Still going strong controlling volunteer potatoes and thistles in sugar beet – Dow Shield 400

Sugar beet is an uncompetitive crop, particularly during the first eight weeks of growth when weeds with a high biomass can establish and compete. These weeds, volunteer potatoes and thistles, as well as competing for nutrients can impede crop growth create shade, block out sunlight and have a detrimental effect on yield. Research shows that 5 potato volunteers per square metre can result in yield loss of 16.5 t/ha of beet, as well as running the risk of being a source of potato blight and Potato Cyst Nematodes (PCN).  “Because there is an overlap between sugar beet and potato growing areas, beet will always run the risk of potato volunteers as a potential weed problem,” according to Peter Waite from DowDuPont.

Economics dictate that growers strive for yield to optimize margins. This year’s 2017/18 harvest saw the national yield increase to 83.4 t/ha up from 79.8 t/ha in 2016/17. “It’s important to constantly review both fixed and variable costs to maximise margin.” Peter advises against trimming some variable costs such as herbicide inputs as this may lead to a reduction in yield. He says this means using the right herbicide early and often enough on the most competitive weeds, particularly those that grow above the canopy. “It is widely documented that one tall weed per square metre can cost 11% of yield. So we need to deal with these to make a difference to gross margins.”

“Dow Shield 400 (clopyralid) is the most important herbicide to reduce volunteer potatoes in sugar beet. We have seen best control is achieved by making the first 0.25 L/ha application when emerging volunteer potatoes are 5-10cms tall, followed by another application at 0.25 L/ha 7-10 days later,” says Peter.

Another tall weed which is a real nuisance are thistles.  “Just one creeping thistle stem per square metre can reduce beet yields by 1 t/ha. Dense stands of tall sappy stems compete directly with the sugar beet and weed control should start when the weeds are small.”

“Creeping thistles, spear thistles and sow-thistles can all be controlled by Dow Shield 400 at 0.25 L/ha applied to weeds at rosette stage followed by an application of 0.5 L/ha 3-4 weeks later to complete creeping thistle control. Consider combining your first spray with metamitron programme, this not only controls thistles but also boosts the performance of your programme against key annual weeds such as polygonums. In addition Dow Shield 400 will control corn marigold, groundsel, pineapple weed, scented mayweed, scentless mayweed, black-bindweed, pale persicaria and redshank.”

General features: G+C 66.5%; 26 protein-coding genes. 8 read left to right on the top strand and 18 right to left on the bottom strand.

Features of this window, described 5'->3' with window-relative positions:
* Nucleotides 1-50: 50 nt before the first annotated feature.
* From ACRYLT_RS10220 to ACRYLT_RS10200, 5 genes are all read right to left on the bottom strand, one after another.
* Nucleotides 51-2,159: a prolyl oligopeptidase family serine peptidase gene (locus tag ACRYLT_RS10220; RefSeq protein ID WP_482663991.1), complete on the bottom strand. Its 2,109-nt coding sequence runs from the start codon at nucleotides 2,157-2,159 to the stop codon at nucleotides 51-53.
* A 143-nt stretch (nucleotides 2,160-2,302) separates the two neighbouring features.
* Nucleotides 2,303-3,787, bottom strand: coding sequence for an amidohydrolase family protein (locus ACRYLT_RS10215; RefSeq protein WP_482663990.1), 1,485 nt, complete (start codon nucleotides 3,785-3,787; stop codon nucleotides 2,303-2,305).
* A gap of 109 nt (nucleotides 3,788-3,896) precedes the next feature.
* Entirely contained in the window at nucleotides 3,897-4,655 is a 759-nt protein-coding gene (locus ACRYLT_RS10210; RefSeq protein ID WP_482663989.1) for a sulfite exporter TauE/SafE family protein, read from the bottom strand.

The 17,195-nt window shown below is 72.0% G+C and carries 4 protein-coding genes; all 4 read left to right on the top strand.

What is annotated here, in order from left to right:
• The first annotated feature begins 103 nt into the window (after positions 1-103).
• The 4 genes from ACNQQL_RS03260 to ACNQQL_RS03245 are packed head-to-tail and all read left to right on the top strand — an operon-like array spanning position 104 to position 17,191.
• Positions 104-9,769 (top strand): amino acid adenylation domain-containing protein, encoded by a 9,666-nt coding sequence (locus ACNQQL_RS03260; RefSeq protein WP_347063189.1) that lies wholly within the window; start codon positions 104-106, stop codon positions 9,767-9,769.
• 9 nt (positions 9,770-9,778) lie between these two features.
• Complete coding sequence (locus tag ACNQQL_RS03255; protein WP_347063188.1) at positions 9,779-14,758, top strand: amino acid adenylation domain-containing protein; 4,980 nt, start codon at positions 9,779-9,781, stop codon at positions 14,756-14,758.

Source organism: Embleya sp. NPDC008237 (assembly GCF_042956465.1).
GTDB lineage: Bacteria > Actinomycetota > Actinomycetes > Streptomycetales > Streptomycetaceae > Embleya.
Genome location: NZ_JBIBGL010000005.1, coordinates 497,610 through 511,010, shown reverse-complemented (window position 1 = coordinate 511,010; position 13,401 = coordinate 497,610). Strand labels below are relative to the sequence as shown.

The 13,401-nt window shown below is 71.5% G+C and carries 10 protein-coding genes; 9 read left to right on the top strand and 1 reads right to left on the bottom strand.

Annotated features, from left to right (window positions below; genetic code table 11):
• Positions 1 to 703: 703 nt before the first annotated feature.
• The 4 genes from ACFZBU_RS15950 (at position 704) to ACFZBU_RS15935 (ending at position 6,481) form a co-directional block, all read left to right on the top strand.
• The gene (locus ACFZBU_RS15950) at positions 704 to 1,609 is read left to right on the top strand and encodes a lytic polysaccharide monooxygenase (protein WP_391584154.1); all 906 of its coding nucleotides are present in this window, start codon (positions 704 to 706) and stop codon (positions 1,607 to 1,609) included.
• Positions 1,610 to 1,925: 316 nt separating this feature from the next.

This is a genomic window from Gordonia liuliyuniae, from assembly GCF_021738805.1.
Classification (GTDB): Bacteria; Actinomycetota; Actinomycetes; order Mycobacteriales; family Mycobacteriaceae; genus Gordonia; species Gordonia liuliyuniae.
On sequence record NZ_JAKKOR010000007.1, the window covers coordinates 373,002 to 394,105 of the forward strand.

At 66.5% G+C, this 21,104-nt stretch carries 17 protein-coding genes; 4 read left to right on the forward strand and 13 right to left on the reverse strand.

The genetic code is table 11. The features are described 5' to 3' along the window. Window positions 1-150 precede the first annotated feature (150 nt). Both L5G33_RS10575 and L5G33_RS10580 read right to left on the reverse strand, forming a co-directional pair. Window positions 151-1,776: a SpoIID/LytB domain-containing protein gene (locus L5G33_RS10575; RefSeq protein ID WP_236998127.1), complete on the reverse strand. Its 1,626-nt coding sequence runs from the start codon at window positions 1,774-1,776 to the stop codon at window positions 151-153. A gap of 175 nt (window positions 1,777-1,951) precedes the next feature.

Peter reminds growers that Dow Shield 400 has been reformulated into a double strength formulation and is available in a bottle container with no induction seal or foil to get rid of. “Dow Shield has been available to growers for over 42 years and it has covered all the hurdles for re-registration. It will be around for a few more years yet.”

The NFU sugar board reminds us that the UK sugar industry is one of the most efficient in the world, contributing £700 million to the economy each year, supporting 9,500 jobs.

“UK sugar prices are strongly correlated to world prices, which brings more volatility and the need to produce high yields to make profits,” says Peter.


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About The Author

John Swire - Deputy editor of Agronomist and Arable Farmer as well as responsibility for the Agronomist and Arable Farmer and Farm Business websites. After 17 years milking cows on the family farm John started writing about agriculture in 1998 and has since written for a variety of publications and has developed a wide circle of contacts within the industry. When not working John is a season ticket holder at Stoke City and also of late has become a fitness freak, listing cycling, swimming and walking as his exercises of choice.